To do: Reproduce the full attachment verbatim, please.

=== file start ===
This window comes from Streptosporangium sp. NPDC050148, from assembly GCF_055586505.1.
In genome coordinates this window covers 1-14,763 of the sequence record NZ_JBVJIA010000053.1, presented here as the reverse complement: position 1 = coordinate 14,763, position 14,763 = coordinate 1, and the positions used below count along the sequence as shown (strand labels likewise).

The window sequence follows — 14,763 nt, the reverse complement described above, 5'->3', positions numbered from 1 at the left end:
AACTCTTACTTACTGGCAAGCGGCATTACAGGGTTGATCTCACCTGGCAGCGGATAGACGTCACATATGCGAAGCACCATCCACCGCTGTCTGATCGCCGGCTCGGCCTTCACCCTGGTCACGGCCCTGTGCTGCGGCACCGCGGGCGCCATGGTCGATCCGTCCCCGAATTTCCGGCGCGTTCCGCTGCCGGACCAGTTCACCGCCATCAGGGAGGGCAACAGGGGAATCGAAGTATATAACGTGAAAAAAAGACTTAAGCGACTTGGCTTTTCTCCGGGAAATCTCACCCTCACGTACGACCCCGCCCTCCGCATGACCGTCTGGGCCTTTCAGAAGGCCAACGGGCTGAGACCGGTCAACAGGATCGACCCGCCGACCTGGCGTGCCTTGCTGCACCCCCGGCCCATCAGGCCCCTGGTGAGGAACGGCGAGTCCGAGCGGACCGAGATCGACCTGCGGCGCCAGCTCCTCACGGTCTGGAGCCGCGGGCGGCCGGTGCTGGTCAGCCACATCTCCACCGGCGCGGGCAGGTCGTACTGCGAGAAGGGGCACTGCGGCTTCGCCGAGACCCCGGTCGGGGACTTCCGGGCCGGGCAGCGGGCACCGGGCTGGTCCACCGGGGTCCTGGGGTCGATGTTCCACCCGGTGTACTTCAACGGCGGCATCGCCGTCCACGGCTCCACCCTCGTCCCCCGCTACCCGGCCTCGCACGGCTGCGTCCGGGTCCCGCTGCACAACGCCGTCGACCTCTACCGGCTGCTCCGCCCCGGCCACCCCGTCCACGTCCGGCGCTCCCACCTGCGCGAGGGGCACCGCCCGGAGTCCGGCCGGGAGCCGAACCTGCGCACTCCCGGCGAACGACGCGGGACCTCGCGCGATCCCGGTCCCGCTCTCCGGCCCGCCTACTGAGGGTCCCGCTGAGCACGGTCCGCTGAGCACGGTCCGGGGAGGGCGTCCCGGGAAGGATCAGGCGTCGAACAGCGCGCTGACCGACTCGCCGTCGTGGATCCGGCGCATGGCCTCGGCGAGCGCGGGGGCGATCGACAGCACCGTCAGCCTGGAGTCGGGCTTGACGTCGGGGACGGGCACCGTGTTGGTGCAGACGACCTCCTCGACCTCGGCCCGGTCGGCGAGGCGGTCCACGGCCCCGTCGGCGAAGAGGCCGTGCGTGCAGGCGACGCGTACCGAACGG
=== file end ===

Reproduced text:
This window comes from Streptosporangium sp. NPDC050148, from assembly GCF_055586505.1.
In genome coordinates this window covers 1-14,763 of the sequence record NZ_JBVJIA010000053.1, presented here as the reverse complement: position 1 = coordinate 14,763, position 14,763 = coordinate 1, and the positions used below count along the sequence as shown (strand labels likewise).

The window sequence follows — 14,763 nt, the reverse complement described above, 5'->3', positions numbered from 1 at the left end:
AACTCTTACTTACTGGCAAGCGGCATTACAGGGTTGATCTCACCTGGCAGCGGATAGACGTCACATATGCGAAGCACCATCCACCGCTGTCTGATCGCCGGCTCGGCCTTCACCCTGGTCACGGCCCTGTGCTGCGGCACCGCGGGCGCCATGGTCGATCCGTCCCCGAATTTCCGGCGCGTTCCGCTGCCGGACCAGTTCACCGCCATCAGGGAGGGCAACAGGGGAATCGAAGTATATAACGTGAAAAAAAGACTTAAGCGACTTGGCTTTTCTCCGGGAAATCTCACCCTCACGTACGACCCCGCCCTCCGCATGACCGTCTGGGCCTTTCAGAAGGCCAACGGGCTGAGACCGGTCAACAGGATCGACCCGCCGACCTGGCGTGCCTTGCTGCACCCCCGGCCCATCAGGCCCCTGGTGAGGAACGGCGAGTCCGAGCGGACCGAGATCGACCTGCGGCGCCAGCTCCTCACGGTCTGGAGCCGCGGGCGGCCGGTGCTGGTCAGCCACATCTCCACCGGCGCGGGCAGGTCGTACTGCGAGAAGGGGCACTGCGGCTTCGCCGAGACCCCGGTCGGGGACTTCCGGGCCGGGCAGCGGGCACCGGGCTGGTCCACCGGGGTCCTGGGGTCGATGTTCCACCCGGTGTACTTCAACGGCGGCATCGCCGTCCACGGCTCCACCCTCGTCCCCCGCTACCCGGCCTCGCACGGCTGCGTCCGGGTCCCGCTGCACAACGCCGTCGACCTCTACCGGCTGCTCCGCCCCGGCCACCCCGTCCACGTCCGGCGCTCCCACCTGCGCGAGGGGCACCGCCCGGAGTCCGGCCGGGAGCCGAACCTGCGCACTCCCGGCGAACGACGCGGGACCTCGCGCGATCCCGGTCCCGCTCTCCGGCCCGCCTACTGAGGGTCCCGCTGAGCACGGTCCGCTGAGCACGGTCCGGGGAGGGCGTCCCGGGAAGGATCAGGCGTCGAACAGCGCGCTGACCGACTCGCCGTCGTGGATCCGGCGCATGGCCTCGGCGAGCGCGGGGGCGATCGACAGCACCGTCAGCCTGGAGTCGGGCTTGACGTCGGGGACGGGCACCGTGTTGGTGCAGACGACCTCCTCGACCTCGGCCCGGTCGGCGAGGCGGTCCACGGCCCCGTCGGCGAAGAGGCCGTGCGTGCAGGCGACGCGTACCGAACGG